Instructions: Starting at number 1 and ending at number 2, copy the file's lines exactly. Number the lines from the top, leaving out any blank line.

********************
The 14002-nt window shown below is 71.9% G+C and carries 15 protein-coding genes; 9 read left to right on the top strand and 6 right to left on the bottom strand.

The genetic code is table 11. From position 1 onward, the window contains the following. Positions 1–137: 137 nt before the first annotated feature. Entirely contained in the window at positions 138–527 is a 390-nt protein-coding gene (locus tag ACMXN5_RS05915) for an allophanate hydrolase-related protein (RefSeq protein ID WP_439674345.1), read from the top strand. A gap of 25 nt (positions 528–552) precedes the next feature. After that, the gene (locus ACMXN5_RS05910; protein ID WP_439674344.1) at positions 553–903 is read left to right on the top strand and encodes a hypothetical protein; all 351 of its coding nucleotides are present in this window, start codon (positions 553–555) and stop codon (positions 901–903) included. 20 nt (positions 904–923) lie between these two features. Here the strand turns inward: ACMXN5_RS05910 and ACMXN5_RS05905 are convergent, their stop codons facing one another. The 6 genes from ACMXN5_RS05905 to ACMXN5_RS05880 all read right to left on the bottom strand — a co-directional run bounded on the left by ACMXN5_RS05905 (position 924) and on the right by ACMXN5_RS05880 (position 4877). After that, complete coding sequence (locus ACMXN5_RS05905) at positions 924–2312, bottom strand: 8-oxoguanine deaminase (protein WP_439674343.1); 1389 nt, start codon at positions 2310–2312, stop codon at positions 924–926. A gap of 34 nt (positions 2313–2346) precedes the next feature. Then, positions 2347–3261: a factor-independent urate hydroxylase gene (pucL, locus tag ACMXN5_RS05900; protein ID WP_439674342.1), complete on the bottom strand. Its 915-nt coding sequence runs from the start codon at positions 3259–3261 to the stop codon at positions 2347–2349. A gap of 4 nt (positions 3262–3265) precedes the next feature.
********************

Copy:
The 14002-nt window shown below is 71.9% G+C and carries 15 protein-coding genes; 9 read left to right on the top strand and 6 right to left on the bottom strand.

The genetic code is table 11. From position 1 onward, the window contains the following. Positions 1–137: 137 nt before the first annotated feature. Entirely contained in the window at positions 138–527 is a 390-nt protein-coding gene (locus tag ACMXN5_RS05915) for an allophanate hydrolase-related protein (RefSeq protein ID WP_439674345.1), read from the top strand. A gap of 25 nt (positions 528–552) precedes the next feature. After that, the gene (locus ACMXN5_RS05910; protein ID WP_439674344.1) at positions 553–903 is read left to right on the top strand and encodes a hypothetical protein; all 351 of its coding nucleotides are present in this window, start codon (positions 553–555) and stop codon (positions 901–903) included. 20 nt (positions 904–923) lie between these two features. Here the strand turns inward: ACMXN5_RS05910 and ACMXN5_RS05905 are convergent, their stop codons facing one another. The 6 genes from ACMXN5_RS05905 to ACMXN5_RS05880 all read right to left on the bottom strand — a co-directional run bounded on the left by ACMXN5_RS05905 (position 924) and on the right by ACMXN5_RS05880 (position 4877). After that, complete coding sequence (locus ACMXN5_RS05905) at positions 924–2312, bottom strand: 8-oxoguanine deaminase (protein WP_439674343.1); 1389 nt, start codon at positions 2310–2312, stop codon at positions 924–926. A gap of 34 nt (positions 2313–2346) precedes the next feature. Then, positions 2347–3261: a factor-independent urate hydroxylase gene (pucL, locus tag ACMXN5_RS05900; protein ID WP_439674342.1), complete on the bottom strand. Its 915-nt coding sequence runs from the start codon at positions 3259–3261 to the stop codon at positions 2347–2349. A gap of 4 nt (positions 3262–3265) precedes the next feature.